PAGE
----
Shake it where it's sleazy!"
Do I need a theatre?
Definitely not. Saucy Jack and the Space Vixens is one of the only musicals that could be staged perfectly adequately in a large living room. We've seen it performed behind a proscenium, in traverse, end-on with a thrust, in the round and just about everything in between.
The fact is, it's set in a bar. You can create a stage set of a bar in a theatre, or just do it in a bar. Up to you. It works both ways. Lastly, if you don't have either, it's not hard to do it somewhere else - we once did it in a circus tent!
Does Booby have to be played by a man?
According to us, yes. But we're not going to sue you if you choose to cast a woman - we'd be interested to find out how it goes. We do think it's probably more powerful to reinforce the message that all forms of sexuality and gender are celebrated in our future, and also that men too, can be Space Vixens. Booby, as played by a man, is an important part of both of those ideas.
Can I use a chorus?
For sure. It wasn’t written with an ensemble in mind, but it's worked really well on many occasions - from few additional waitresses and cabaret artists right on up to huge chorus lines of dancing lip-stick tubes. Check out some of the galleries in the Show Zone and you can see just how effective it’s been. Plus, it’s a great way to get as many people involved as possible. Go for it!
Do I have to use the official artwork for my poster?
Not at all. The complete version is simply there for those groups who don't want to go to the trouble of creating new artwork or who lack access to the necessary software. Go ahead and design your own version. All we insist on is that the Saucy Jack and the Space Vixens 3-Vixen logo is featured in the design.
Does Shirley Tri-star have to be doubled with Chesty?
In trying to reinforce the idea that Bunny will be able to fall in love again, the dramatic metaphor of exactly the same person walking through the door in Act II works quite well. It's not coincidence that Shirley crashes into Saucy Jack’s, it's manifest theatrical destiny. This is hammered home a little more if it's obviously cast as a double.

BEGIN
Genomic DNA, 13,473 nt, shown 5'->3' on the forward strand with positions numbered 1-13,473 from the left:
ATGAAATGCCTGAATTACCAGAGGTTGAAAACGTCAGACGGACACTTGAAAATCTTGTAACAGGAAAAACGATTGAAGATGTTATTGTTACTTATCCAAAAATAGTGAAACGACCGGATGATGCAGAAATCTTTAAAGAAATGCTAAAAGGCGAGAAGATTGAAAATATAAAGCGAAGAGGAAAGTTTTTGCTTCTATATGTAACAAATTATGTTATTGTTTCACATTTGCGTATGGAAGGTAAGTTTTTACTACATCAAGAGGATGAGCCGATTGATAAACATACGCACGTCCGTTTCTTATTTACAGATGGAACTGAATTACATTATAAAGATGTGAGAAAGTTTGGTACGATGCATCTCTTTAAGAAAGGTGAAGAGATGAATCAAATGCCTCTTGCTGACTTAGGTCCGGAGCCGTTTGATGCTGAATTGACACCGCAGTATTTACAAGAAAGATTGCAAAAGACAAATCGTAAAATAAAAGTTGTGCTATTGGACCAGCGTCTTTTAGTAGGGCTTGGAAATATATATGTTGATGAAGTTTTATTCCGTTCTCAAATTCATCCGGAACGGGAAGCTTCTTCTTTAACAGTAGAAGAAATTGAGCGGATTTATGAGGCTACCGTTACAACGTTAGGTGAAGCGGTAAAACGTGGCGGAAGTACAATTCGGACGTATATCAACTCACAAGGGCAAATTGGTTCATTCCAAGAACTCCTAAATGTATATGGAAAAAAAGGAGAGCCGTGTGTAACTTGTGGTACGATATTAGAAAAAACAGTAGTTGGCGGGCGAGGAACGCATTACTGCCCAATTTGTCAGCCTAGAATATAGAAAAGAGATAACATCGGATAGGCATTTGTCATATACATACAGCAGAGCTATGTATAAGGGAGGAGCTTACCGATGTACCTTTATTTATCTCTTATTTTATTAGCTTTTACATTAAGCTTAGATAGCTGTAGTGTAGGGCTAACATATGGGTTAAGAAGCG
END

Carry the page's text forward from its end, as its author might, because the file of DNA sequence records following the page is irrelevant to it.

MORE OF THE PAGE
What if I want to use a band?
You can. It works very well with live musicians playing on top of the tracks. It’s a little harder to use no tracks at all simply because the style of so much of the music is sequenced and electronic in nature. It changes the atmosphere immensely to use a live drummer and bass player and we’ve never found it worked that well, but there’s no reason you can’t do it. Horns certainly sound great over the top of the tracks.
Band parts are not available from us for the reasons above, but if you want to write your own then get in touch. We do supply a piano and vocal score.
Do I have to sell drinks at the bar?
Definitely not. It’s a nice touch if a member of the audience can buy a beer from Mitch or get a cocktail brought to them by Booby, but it’s certainly not essential. There are sometimes various laws and licensing issues involved and there are situations where it just won’t work. It really doesn’t make any difference to the show at all.
Is there a trick to getting the audience dancing?
There most certainly is, and it's a trade secret that we don't really want to publish here. If you obtain a licence, give us a call and we'll tell you how to do it.
How much cabaret should I have before the show?
Sometimes people put on a whole cabaret bill that leads seamlessly into the show, and sometimes the lights just go down and Whackoff starts to speak. It works either way, and to some extent it depends on the style of the venue you’re in. In an end-on theatre the show tends to start cleanly with the opening number, whereas in a fully functioning bar there’s more opportunity to play around with cabaret acts. Once again, it can be a nice touch and a fun opportunity to get more people involved but it’s by no means essential. How much of it you do is entirely up to you.
Do the audience have to sit at tables?
It’s another nice touch if it’s possible, and it’s a great thing to be able to do a show even if you haven’t got a theatre available, but it’s certainly not essential. If you have a theatre with fixed seats, don’t worry about it at all. Just get going...
Can I video my production?
Yes, you can video your production and you can share it around your company. However, you may not commercially exploit the recording in any way, and you are not permitted to upload it (or any clips from it) to the internet without our permission.
I want to license the show. What do I do now?
You give us a little bit of information about what you have in mind and you request a quote. You can do this right now on the Licensing Page where there is more information about how it works. It doesn’t matter if you don’t know all the details yet, you can fill in the blanks later or change your mind.